Is better teaching or a modernisation of English spellings the answer?

Spelling it out: the problems and costs of English spelling is one of the latest books by Masha Bell, and details the development of spelling in England, and how it was formed it, and how bad it sometimes is.

This book is rather different to another one that was recently released by David Crystal, and they both have very different opinions about spelling in the English language. They also have differing opinions on what should be done to improve the writing skills of people in the country, as poor writing skills are something that affect businesses every day. The two authors do agree that there is a serious cost to bad spelling in business in the UK.

While Crystal sees most of the changes to the English spelling system since the 7th century as quite reasonable, Bell regards them predominantly as pointless abuses of the alphabetic principle, which have made learning to read and write English gratuitously more difficult, with heavy costs to children, their parents, schools and the public purse.

While Crystal claims that ‘English spelling isn’t as bad as most people think’, Bell’s analysis of the 7,000 most used English words has established that it is much worse than he believes.

Over half (3695 words) contain one or more unpredictable letters (e.g. one, two, four) and make basic English literacy acquisition three times slower than the European average of one year (as reported by Seymour in the British Journal of Psychology in 2003).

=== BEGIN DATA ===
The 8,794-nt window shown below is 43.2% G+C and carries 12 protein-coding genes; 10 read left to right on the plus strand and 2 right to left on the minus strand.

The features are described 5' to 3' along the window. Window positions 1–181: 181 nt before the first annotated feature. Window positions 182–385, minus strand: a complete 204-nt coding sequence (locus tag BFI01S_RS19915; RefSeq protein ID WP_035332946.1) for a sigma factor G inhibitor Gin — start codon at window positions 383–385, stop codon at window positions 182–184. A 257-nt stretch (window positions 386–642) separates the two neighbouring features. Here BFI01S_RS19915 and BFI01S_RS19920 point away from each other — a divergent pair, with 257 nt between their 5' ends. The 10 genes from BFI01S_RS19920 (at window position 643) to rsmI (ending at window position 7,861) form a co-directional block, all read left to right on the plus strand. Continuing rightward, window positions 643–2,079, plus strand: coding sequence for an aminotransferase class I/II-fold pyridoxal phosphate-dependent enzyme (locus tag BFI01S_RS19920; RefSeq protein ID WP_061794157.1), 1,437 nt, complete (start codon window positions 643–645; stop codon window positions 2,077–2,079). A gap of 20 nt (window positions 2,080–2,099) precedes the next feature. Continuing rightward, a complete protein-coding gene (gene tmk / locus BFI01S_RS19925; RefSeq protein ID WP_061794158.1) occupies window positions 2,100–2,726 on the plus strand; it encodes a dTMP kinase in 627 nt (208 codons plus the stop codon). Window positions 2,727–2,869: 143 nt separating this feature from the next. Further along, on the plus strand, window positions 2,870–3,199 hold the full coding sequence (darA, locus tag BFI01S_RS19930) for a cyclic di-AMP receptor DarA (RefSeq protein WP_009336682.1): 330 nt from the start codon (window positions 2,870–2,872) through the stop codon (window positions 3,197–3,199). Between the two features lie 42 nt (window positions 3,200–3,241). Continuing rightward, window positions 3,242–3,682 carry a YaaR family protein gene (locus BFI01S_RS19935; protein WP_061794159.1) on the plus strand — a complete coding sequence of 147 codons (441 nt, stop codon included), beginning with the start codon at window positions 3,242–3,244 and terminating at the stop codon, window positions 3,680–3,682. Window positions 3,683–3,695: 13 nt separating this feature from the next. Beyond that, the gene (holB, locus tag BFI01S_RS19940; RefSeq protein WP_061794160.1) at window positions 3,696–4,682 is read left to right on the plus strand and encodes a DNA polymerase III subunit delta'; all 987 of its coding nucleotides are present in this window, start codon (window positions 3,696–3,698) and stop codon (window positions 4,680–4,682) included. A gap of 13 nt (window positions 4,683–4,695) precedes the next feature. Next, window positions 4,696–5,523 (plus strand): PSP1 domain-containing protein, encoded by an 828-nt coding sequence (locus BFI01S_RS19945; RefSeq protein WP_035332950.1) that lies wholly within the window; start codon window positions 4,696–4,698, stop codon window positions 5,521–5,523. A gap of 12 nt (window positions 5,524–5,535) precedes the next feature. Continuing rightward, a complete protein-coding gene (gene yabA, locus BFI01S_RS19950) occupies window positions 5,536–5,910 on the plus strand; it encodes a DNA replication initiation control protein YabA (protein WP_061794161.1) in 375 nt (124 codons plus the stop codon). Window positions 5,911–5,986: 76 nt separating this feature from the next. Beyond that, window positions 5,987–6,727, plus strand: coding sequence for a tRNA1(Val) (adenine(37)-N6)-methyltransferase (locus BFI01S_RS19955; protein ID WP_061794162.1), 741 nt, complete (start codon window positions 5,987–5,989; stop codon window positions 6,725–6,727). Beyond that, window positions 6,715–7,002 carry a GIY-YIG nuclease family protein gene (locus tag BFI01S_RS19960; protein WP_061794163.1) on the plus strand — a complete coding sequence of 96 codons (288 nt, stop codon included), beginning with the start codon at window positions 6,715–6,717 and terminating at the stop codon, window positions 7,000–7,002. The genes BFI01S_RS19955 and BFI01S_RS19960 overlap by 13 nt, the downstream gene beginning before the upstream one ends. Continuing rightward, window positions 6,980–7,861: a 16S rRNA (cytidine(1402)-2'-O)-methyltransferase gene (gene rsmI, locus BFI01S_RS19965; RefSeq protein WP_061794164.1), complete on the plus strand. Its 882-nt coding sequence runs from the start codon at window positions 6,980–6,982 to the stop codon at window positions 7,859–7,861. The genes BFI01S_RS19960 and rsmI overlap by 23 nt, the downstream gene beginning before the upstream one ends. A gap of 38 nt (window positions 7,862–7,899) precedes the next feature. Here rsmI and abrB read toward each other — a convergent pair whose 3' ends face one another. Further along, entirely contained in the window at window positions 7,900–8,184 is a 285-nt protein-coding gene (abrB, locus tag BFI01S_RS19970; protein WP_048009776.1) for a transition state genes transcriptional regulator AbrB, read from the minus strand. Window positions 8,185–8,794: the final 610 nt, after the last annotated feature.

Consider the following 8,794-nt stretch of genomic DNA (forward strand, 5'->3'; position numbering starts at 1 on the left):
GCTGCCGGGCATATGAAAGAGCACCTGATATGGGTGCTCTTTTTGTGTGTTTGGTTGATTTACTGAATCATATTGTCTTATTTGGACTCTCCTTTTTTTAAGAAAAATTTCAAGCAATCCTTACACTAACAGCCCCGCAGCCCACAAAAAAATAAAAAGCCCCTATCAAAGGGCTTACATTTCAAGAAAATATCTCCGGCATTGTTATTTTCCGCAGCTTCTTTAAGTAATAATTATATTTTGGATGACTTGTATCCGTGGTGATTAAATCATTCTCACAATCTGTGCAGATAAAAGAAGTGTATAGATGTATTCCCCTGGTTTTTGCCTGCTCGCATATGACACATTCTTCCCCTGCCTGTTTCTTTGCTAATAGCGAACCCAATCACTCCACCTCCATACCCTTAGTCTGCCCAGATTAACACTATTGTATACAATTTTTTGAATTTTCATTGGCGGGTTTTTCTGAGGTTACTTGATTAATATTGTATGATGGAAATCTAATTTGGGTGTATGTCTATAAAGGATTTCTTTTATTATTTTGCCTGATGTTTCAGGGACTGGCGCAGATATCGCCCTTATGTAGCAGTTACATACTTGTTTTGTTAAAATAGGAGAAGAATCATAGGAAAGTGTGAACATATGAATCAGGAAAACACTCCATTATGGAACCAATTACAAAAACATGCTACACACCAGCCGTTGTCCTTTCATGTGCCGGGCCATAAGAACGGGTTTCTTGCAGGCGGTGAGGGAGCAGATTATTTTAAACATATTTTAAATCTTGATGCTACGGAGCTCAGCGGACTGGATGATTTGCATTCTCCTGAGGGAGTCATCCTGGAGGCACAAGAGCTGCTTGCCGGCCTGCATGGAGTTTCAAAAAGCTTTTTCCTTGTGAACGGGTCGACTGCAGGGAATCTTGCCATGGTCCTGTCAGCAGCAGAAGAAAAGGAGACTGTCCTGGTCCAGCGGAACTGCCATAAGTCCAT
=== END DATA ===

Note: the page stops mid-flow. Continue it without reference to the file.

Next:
Bell also disagrees that the problems of English spelling are due to having only 26 letters to represent its 40+ speech sounds, as Crystal claims. – Learning to spell English is difficult, because it uses 205 spellings for its 44 sounds, most of which are unpredictable, like those for /ee/ in ‘seek – speak, seize, siege, scene, key, ski, quay’.

Because many of them are also used for different sounds (e.g. speak – break, breakfast; seize – reins, leisure), learning to read is exceptionally difficult and time-consuming as well.

Crystal believes that, ‘explaining why words are spelled the way they are can help us remember them’. Bell thinks that the English language is now grown-up enough for most of its words to be spelt according to English spelling rules, regardless of their origins.

She hopes that her book will kick-start a debate about making English spelling more learner-friendly, with due regard to currently proficient spellers.